Possible closure of nine Suffolk children’s centres – including Roman Hill in Lowestoft and Reydon and Southwold – criticised by county Labour group

Sandy Martin, Labour group leader in Suffolk. Picture: SUPPLIED Sandy Martin, Labour group leader in Suffolk. Picture: SUPPLIED

Monday, July 14, 2014
10:00 AM

Opposition Labour councillors in Suffolk have launched a broadside at county council plans to shake up children’s centres – which could lead to the closure of nine buildings across the county.

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Thursday’s meeting of the full council is set to approve the setting up of a review into the way children’s centres are run in Suffolk.

One of the options to be considered in the review is to close nine buildings across the county.

The centres under threat are:

■ Brett River, Hadleigh;

■ Jigsaw, Thurston;

■ Meredith, Ipswich;

■ On Track, Haverhill;

■ Quayside, Ipswich;

■ Reydon and Southwold;

■ Roman Hill, Lowestoft;

■ Sea Breeze, Felixstowe;

■ Woodlands, Glemsford.

Labour group leader Sandy Martin said: “There seems to be no logic as to why they have chosen to close some Children’s Centres rather than others. “Meredith Children’s Centre in Ipswich is not expensive per child to run, it is in exactly the right place to help those that need it most and there are 26 other centres that are less well attended that are not being closed.”

He feared there could be further cuts following the review which is also due to look at staffing levels across the service.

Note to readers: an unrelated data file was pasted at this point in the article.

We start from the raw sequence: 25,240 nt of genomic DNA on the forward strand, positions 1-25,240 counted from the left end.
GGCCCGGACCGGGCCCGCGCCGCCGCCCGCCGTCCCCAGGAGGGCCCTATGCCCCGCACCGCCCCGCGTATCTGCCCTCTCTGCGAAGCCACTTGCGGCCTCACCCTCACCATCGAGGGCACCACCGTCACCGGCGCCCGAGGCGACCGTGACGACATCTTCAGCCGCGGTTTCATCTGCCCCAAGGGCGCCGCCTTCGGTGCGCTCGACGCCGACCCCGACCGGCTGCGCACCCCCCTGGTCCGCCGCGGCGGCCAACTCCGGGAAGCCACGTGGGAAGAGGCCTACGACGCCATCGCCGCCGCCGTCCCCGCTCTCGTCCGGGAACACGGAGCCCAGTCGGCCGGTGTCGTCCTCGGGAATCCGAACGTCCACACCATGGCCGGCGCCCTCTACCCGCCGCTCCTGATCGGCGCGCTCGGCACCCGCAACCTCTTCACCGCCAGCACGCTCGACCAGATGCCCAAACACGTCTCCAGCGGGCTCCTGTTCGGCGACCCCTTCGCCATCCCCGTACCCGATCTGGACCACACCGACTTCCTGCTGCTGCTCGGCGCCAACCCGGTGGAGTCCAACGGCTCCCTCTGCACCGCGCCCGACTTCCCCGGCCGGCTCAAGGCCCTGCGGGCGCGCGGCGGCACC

Mr Martin was backed up by Ipswich council leader David Ellesmere – who is hoping to win the town’s parliamentary seat in next year’s general election.

He said: “Children’s Centres are there to give our children the best possible start in life. The Conservatives say they are concerned about the problems families face – closing Children’s Centres is a funny way of showing it.”

The county is hoping to save £2.9 million from running its children centres by 2017 – but insists services are not being cut.

Gordon Jones, Suffolk County Council’s cabinet member for children’s services, said: “Children’s centre staff can spend a disproportionate amount of time managing buildings, so for some this would release time that could be better spent with children and families.

“I am absolutely clear that none of the services currently provided by children’s centres will be lost if these proposed changes go ahead.

“They will just be delivered differently, whether that’s from a nearby location or direct to families in their homes.

“Children’s centres provide much-needed support to families and we will do everything we can to ensure those services continue to make a difference to people’s lives.”

Any final decisions would be made by county council’s cabinet in December 2014, following analysis of the consultation responses. Any changes would be implemented from April 2015.

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